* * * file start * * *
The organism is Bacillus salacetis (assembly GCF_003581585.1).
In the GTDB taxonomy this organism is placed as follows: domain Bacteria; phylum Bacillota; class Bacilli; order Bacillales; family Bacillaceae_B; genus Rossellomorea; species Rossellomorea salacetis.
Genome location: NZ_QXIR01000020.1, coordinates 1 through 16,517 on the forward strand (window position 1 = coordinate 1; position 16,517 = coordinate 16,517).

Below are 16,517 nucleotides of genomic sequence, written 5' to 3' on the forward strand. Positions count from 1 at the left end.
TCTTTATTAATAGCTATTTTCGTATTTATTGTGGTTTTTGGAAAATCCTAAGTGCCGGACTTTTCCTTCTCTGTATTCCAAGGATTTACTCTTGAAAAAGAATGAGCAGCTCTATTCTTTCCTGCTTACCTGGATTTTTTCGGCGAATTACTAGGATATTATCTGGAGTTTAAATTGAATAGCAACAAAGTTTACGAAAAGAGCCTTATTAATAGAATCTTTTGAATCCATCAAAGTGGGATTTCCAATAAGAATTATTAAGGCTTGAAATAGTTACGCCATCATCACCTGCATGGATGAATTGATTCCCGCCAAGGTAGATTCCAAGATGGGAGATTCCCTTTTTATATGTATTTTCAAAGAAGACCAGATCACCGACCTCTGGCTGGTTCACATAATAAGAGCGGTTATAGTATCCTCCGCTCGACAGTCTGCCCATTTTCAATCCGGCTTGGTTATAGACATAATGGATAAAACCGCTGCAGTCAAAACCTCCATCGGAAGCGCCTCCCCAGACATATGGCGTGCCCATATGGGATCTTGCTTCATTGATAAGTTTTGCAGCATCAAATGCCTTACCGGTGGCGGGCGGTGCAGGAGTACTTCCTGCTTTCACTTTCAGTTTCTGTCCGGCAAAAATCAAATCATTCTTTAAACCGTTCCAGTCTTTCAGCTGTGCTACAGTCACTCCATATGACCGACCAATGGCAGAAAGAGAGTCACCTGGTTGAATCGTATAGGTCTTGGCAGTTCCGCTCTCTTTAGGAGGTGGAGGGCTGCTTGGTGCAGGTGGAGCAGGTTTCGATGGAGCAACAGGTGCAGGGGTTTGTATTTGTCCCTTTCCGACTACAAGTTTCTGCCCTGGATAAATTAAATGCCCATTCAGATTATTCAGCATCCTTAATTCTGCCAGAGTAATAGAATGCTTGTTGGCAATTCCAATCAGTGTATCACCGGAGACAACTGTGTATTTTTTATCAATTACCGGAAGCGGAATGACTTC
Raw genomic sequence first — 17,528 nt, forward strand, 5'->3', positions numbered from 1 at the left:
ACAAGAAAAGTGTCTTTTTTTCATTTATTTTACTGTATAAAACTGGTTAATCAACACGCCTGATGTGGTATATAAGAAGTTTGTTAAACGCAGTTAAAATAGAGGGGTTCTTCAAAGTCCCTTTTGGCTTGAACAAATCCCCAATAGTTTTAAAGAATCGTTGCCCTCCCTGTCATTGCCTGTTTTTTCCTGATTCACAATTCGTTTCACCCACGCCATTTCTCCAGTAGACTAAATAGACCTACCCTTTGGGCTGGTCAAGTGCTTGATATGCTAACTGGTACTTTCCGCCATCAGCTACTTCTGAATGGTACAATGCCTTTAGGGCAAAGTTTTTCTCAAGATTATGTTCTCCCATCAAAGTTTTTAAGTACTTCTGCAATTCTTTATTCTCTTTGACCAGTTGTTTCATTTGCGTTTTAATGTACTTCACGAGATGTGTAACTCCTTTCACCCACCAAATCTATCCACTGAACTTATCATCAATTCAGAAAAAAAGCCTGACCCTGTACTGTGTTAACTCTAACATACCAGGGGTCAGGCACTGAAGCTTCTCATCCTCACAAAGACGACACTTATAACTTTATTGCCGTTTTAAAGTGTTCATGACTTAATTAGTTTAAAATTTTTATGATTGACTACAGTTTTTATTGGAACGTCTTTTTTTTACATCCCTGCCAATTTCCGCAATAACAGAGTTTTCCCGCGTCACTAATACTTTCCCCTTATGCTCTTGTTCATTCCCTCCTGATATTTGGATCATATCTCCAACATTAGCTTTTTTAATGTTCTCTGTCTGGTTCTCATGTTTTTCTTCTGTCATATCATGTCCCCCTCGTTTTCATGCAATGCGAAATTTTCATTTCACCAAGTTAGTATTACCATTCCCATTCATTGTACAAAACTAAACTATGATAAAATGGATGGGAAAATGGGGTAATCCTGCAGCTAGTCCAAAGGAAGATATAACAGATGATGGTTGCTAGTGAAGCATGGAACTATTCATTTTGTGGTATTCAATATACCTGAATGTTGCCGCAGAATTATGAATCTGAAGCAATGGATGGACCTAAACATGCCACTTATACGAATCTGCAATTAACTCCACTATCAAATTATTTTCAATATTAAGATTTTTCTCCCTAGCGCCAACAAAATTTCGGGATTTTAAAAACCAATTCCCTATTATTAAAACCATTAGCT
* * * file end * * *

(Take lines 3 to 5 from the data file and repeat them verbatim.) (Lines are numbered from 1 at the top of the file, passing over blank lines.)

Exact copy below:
Genome location: NZ_QXIR01000020.1, coordinates 1 through 16,517 on the forward strand (window position 1 = coordinate 1; position 16,517 = coordinate 16,517).

Below are 16,517 nucleotides of genomic sequence, written 5' to 3' on the forward strand. Positions count from 1 at the left end.
TCTTTATTAATAGCTATTTTCGTATTTATTGTGGTTTTTGGAAAATCCTAAGTGCCGGACTTTTCCTTCTCTGTATTCCAAGGATTTACTCTTGAAAAAGAATGAGCAGCTCTATTCTTTCCTGCTTACCTGGATTTTTTCGGCGAATTACTAGGATATTATCTGGAGTTTAAATTGAATAGCAACAAAGTTTACGAAAAGAGCCTTATTAATAGAATCTTTTGAATCCATCAAAGTGGGATTTCCAATAAGAATTATTAAGGCTTGAAATAGTTACGCCATCATCACCTGCATGGATGAATTGATTCCCGCCAAGGTAGATTCCAAGATGGGAGATTCCCTTTTTATATGTATTTTCAAAGAAGACCAGATCACCGACCTCTGGCTGGTTCACATAATAAGAGCGGTTATAGTATCCTCCGCTCGACAGTCTGCCCATTTTCAATCCGGCTTGGTTATAGACATAATGGATAAAACCGCTGCAGTCAAAACCTCCATCGGAAGCGCCTCCCCAGACATATGGCGTGCCCATATGGGATCTTGCTTCATTGATAAGTTTTGCAGCATCAAATGCCTTACCGGTGGCGGGCGGTGCAGGAGTACTTCCTGCTTTCACTTTCAGTTTCTGTCCGGCAAAAATCAAATCATTCTTTAAACCGTTCCAGTCTTTCAGCTGTGCTACAGTCACTCCATATGACCGACCAATGGCAGAAAGAGAGTCACCTGGTTGAATCGTATAGGTCTTGGCAGTTCCGCTCTCTTTAGGAGGTGGAGGGCTGCTTGGTGCAGGTGGAGCAGGTTTCGATGGAGCAACAGGTGCAGGGGTTTGTATTTGTCCCTTTCCGACTACAAGTTTCTGCCCTGGATAAATTAAATGCCCATTCAGATTATTCAGCATCCTTAATTCTGCCAGAGTAATAGAATGCTTGTTGGCAATTCCAATCAGTGTATCACCGGAGACAACTGTGTATTTTTTATCAATTACCGGAAGCGGAATGACTTC